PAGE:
Entries Tagged as 'Quality Attribute Workshop '

Evolutionary Improvements of Quality Attributes: Performance in Practice

Agile , Architecture , Architecture Tradeoff Analysis Method (ATAM) , Quality Attribute Workshop No Comments »

By Neil Ernst 
Member of the Technical Staff 
Software Solutions Division

This post is co-authored by Stephany Bellomo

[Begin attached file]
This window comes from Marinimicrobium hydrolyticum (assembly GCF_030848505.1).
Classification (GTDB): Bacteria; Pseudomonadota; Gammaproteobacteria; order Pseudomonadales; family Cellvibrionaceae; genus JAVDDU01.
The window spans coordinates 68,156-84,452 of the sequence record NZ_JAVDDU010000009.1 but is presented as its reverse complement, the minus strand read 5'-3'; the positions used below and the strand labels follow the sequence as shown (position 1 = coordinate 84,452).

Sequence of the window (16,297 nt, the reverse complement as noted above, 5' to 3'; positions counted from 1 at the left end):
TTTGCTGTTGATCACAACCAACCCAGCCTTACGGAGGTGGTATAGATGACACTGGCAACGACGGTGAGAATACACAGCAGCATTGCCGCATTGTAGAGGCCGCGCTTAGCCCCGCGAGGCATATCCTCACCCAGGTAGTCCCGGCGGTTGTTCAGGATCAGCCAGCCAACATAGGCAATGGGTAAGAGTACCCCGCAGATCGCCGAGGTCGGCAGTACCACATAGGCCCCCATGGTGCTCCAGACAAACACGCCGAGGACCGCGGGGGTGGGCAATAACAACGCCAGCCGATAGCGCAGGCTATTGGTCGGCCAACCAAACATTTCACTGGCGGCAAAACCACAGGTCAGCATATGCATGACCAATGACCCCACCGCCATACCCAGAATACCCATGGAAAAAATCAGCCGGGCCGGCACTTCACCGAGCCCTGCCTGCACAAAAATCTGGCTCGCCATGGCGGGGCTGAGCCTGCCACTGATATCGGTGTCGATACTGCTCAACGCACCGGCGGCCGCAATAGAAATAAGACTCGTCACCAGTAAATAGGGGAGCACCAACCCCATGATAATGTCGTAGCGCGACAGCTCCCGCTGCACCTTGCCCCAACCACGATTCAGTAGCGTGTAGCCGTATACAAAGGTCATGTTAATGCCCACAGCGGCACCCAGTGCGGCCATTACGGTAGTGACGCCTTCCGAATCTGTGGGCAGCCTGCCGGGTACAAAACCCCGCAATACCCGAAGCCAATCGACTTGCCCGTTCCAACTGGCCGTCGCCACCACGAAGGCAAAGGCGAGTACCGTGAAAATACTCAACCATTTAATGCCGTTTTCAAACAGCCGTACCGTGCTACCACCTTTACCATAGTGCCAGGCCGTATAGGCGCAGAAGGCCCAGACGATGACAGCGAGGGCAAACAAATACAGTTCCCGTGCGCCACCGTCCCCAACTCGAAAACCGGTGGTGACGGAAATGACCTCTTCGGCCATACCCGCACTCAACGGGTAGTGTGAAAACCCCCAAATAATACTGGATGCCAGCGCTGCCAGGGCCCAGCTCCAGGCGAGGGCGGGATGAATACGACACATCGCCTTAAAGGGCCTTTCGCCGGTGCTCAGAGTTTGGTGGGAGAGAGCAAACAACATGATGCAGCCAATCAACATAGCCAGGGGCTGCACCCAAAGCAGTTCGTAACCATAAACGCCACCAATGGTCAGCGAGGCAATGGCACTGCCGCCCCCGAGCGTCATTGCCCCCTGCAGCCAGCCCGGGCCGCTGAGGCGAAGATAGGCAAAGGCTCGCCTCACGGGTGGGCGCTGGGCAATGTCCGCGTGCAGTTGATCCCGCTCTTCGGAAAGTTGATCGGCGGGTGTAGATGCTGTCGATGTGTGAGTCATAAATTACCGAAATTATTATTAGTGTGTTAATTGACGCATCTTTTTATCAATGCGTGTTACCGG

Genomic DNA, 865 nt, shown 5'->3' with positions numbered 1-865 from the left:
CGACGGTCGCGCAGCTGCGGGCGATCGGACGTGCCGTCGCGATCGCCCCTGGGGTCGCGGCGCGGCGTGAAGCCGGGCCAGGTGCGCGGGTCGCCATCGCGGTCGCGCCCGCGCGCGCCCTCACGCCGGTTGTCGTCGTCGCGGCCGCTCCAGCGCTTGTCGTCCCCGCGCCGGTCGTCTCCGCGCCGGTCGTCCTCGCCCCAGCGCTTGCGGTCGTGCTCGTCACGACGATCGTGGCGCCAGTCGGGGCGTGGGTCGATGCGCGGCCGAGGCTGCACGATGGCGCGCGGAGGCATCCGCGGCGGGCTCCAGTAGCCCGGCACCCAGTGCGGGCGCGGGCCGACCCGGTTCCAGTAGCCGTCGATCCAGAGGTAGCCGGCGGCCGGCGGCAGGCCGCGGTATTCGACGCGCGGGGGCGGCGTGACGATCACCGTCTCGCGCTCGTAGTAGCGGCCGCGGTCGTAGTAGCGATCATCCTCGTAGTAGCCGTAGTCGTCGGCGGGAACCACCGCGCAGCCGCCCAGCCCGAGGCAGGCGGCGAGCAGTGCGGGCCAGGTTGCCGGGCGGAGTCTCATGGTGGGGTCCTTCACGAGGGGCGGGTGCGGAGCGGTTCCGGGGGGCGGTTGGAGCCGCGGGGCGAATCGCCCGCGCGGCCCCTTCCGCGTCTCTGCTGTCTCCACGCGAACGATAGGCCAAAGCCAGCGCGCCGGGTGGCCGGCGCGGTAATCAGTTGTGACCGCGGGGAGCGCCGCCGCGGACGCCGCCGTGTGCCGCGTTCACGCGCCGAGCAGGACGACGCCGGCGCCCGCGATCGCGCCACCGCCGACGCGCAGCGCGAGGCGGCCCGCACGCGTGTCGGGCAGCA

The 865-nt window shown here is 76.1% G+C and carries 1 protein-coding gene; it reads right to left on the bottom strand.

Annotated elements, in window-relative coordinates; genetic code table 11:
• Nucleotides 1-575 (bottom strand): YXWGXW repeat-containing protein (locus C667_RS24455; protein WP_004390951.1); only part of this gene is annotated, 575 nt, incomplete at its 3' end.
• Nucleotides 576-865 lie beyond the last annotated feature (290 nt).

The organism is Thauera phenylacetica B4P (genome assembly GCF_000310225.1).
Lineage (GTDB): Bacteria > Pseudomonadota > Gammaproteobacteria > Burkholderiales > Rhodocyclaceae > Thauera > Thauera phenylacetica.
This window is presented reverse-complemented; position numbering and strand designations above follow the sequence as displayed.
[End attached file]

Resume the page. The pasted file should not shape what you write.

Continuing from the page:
Neil ErnstContinuous delivery practices, popularized in Jez Humble’s 2010 bookContinuous Delivery, enable rapid and reliable software system deployment by emphasizing the need for automated testing and building, as well as closer cooperation between developers and delivery teams. As part of the Carnegie Mellon University Software Engineering Institute's (SEI) focus on Agile software development, we have been researching ways to incorporate quality attributes into the short iterations common to Agile development. We know from existing SEI work on Attribute-Driven DesignQuality Attribute Workshops, and the Architecture Tradeoff Analysis Method that a focus on quality attributes prevents costly rework. Such a long-term perspective, however, can be hard to maintain in a high-tempo, Agile delivery model, which is why the SEI continues to recommend an architecture-centric engineering approach, regardless of the software methodology chosen. As part of our work in value-driven incremental delivery, we conducted exploratory interviews with teams in these high-tempo environments to characterize how they managed architectural quality attribute requirements (QARs). These requirements—such as performance, security, and availability—have a profound impact on system architecture and design, yet are often hard to divide, or slice, into the iteration-sized user stories common to iterative and incremental development. This difficulty typically exists because some attributes, such as performance, touch multiple parts of the system. This blog post summarizes the results of our research on slicing (refining) performance in two production software systems. We also examined the ratcheting (periodic increase of a specific response measure) of scenario components to allocate QAR work.